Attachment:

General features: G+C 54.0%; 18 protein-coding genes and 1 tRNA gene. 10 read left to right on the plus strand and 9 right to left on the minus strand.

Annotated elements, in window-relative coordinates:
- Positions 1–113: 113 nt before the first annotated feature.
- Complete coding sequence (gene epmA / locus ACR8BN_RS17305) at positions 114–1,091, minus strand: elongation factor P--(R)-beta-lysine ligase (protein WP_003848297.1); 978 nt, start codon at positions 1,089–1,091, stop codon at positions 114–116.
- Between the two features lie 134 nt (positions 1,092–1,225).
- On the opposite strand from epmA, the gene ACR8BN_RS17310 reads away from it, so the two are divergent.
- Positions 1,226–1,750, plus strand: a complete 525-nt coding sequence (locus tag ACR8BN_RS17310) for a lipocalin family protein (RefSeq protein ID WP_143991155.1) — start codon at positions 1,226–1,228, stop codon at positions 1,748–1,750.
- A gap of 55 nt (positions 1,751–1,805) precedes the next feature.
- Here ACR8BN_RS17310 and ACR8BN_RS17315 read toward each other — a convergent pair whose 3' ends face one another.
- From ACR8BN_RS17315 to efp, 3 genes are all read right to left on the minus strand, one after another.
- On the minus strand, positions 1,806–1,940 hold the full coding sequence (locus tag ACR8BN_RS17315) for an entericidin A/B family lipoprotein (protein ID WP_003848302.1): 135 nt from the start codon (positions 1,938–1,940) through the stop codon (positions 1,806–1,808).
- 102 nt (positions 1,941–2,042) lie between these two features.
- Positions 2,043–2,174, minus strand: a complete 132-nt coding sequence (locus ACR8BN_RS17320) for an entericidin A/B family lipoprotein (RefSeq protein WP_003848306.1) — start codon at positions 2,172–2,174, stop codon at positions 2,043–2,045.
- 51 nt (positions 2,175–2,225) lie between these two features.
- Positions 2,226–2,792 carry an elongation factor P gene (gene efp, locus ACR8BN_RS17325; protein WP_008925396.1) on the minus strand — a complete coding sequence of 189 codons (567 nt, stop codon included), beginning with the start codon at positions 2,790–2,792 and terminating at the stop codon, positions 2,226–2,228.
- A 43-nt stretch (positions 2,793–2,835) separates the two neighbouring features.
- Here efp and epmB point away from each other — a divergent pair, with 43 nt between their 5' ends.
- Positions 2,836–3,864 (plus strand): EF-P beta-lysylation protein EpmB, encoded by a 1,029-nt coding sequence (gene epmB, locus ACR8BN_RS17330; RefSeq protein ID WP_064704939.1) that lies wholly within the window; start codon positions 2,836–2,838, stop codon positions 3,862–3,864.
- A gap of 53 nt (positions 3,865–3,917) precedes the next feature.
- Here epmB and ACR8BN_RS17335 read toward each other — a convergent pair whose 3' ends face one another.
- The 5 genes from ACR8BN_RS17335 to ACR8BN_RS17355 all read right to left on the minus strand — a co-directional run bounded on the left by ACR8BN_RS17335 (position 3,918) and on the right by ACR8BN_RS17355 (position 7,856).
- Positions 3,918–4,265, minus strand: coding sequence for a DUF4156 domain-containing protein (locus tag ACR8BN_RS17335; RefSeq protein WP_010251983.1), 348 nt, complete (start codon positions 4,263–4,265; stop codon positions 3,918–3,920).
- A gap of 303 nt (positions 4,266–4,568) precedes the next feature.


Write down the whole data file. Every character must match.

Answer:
General features: G+C 54.0%; 18 protein-coding genes and 1 tRNA gene. 10 read left to right on the plus strand and 9 right to left on the minus strand.

Annotated elements, in window-relative coordinates:
- Positions 1–113: 113 nt before the first annotated feature.
- Complete coding sequence (gene epmA / locus ACR8BN_RS17305) at positions 114–1,091, minus strand: elongation factor P--(R)-beta-lysine ligase (protein WP_003848297.1); 978 nt, start codon at positions 1,089–1,091, stop codon at positions 114–116.
- Between the two features lie 134 nt (positions 1,092–1,225).
- On the opposite strand from epmA, the gene ACR8BN_RS17310 reads away from it, so the two are divergent.
- Positions 1,226–1,750, plus strand: a complete 525-nt coding sequence (locus tag ACR8BN_RS17310) for a lipocalin family protein (RefSeq protein ID WP_143991155.1) — start codon at positions 1,226–1,228, stop codon at positions 1,748–1,750.
- A gap of 55 nt (positions 1,751–1,805) precedes the next feature.
- Here ACR8BN_RS17310 and ACR8BN_RS17315 read toward each other — a convergent pair whose 3' ends face one another.
- From ACR8BN_RS17315 to efp, 3 genes are all read right to left on the minus strand, one after another.
- On the minus strand, positions 1,806–1,940 hold the full coding sequence (locus tag ACR8BN_RS17315) for an entericidin A/B family lipoprotein (protein ID WP_003848302.1): 135 nt from the start codon (positions 1,938–1,940) through the stop codon (positions 1,806–1,808).
- 102 nt (positions 1,941–2,042) lie between these two features.
- Positions 2,043–2,174, minus strand: a complete 132-nt coding sequence (locus ACR8BN_RS17320) for an entericidin A/B family lipoprotein (RefSeq protein WP_003848306.1) — start codon at positions 2,172–2,174, stop codon at positions 2,043–2,045.
- 51 nt (positions 2,175–2,225) lie between these two features.
- Positions 2,226–2,792 carry an elongation factor P gene (gene efp, locus ACR8BN_RS17325; protein WP_008925396.1) on the minus strand — a complete coding sequence of 189 codons (567 nt, stop codon included), beginning with the start codon at positions 2,790–2,792 and terminating at the stop codon, positions 2,226–2,228.
- A 43-nt stretch (positions 2,793–2,835) separates the two neighbouring features.
- Here efp and epmB point away from each other — a divergent pair, with 43 nt between their 5' ends.
- Positions 2,836–3,864 (plus strand): EF-P beta-lysylation protein EpmB, encoded by a 1,029-nt coding sequence (gene epmB, locus ACR8BN_RS17330; RefSeq protein ID WP_064704939.1) that lies wholly within the window; start codon positions 2,836–2,838, stop codon positions 3,862–3,864.
- A gap of 53 nt (positions 3,865–3,917) precedes the next feature.
- Here epmB and ACR8BN_RS17335 read toward each other — a convergent pair whose 3' ends face one another.
- The 5 genes from ACR8BN_RS17335 to ACR8BN_RS17355 all read right to left on the minus strand — a co-directional run bounded on the left by ACR8BN_RS17335 (position 3,918) and on the right by ACR8BN_RS17355 (position 7,856).
- Positions 3,918–4,265, minus strand: coding sequence for a DUF4156 domain-containing protein (locus tag ACR8BN_RS17335; RefSeq protein WP_010251983.1), 348 nt, complete (start codon positions 4,263–4,265; stop codon positions 3,918–3,920).
- A gap of 303 nt (positions 4,266–4,568) precedes the next feature.